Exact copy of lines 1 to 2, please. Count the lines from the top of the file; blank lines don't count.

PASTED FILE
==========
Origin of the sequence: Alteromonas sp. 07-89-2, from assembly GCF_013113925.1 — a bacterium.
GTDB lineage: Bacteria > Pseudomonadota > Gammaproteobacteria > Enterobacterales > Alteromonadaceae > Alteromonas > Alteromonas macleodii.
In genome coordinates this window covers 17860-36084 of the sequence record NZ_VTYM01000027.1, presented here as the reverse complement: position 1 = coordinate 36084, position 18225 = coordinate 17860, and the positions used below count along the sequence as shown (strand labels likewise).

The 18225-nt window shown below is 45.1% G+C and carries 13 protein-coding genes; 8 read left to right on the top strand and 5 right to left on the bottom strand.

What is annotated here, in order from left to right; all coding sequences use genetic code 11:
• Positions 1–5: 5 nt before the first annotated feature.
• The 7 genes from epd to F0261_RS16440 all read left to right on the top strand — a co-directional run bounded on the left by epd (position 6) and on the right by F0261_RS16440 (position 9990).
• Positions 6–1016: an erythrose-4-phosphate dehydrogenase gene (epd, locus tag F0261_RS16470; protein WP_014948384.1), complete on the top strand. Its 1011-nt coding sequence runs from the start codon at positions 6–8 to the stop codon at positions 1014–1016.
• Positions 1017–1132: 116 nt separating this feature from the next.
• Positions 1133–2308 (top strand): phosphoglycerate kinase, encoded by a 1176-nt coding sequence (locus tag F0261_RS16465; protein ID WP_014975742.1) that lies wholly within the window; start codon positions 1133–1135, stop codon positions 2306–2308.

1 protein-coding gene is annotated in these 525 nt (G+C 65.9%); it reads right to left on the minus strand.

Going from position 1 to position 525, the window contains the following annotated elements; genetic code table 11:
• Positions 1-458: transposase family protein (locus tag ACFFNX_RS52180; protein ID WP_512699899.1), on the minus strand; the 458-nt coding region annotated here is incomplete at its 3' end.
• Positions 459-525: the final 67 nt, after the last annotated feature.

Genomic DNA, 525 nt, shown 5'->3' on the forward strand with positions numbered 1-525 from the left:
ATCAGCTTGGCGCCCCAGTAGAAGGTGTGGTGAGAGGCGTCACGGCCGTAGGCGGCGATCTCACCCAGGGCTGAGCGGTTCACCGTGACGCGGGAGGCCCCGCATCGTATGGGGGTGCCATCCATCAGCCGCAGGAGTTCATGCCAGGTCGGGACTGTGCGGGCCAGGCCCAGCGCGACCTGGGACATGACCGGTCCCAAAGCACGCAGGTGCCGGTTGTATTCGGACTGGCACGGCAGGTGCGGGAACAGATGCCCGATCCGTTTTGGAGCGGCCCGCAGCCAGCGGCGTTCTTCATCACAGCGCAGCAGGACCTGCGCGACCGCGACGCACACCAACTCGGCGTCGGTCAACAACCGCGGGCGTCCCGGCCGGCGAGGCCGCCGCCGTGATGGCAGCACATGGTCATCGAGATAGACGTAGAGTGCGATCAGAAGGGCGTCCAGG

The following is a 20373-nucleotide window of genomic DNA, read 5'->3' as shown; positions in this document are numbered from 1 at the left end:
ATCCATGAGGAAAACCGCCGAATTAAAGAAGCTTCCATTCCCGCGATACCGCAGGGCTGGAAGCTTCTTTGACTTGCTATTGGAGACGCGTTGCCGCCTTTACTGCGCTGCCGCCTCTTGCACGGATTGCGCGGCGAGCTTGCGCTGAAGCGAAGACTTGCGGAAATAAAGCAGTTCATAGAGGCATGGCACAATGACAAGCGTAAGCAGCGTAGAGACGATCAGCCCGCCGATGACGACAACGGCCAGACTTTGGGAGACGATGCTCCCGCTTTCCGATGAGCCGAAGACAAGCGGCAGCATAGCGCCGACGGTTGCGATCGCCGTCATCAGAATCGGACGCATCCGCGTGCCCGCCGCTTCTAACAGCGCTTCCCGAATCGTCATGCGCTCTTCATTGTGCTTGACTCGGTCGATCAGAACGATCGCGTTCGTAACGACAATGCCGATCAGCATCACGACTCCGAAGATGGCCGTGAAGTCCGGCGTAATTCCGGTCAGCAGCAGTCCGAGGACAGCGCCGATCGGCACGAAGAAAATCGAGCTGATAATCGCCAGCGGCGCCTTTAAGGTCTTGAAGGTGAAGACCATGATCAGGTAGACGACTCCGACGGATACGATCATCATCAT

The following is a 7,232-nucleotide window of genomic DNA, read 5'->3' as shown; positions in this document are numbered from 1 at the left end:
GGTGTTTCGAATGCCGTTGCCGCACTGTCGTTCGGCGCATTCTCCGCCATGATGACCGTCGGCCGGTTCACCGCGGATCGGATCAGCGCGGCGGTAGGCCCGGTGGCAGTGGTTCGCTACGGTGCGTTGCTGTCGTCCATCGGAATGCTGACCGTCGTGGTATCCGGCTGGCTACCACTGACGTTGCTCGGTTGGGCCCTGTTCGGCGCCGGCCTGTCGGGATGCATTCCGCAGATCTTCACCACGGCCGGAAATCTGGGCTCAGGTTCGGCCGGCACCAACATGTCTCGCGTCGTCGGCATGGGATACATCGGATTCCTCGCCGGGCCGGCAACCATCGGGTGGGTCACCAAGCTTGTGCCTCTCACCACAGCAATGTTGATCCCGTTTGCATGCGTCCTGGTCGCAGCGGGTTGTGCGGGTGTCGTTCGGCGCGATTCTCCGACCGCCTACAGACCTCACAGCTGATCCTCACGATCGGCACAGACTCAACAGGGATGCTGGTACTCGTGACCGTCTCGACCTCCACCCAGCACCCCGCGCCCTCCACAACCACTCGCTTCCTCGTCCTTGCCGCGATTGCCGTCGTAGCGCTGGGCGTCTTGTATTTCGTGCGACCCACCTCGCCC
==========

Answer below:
Origin of the sequence: Alteromonas sp. 07-89-2, from assembly GCF_013113925.1 — a bacterium.
GTDB lineage: Bacteria > Pseudomonadota > Gammaproteobacteria > Enterobacterales > Alteromonadaceae > Alteromonas > Alteromonas macleodii.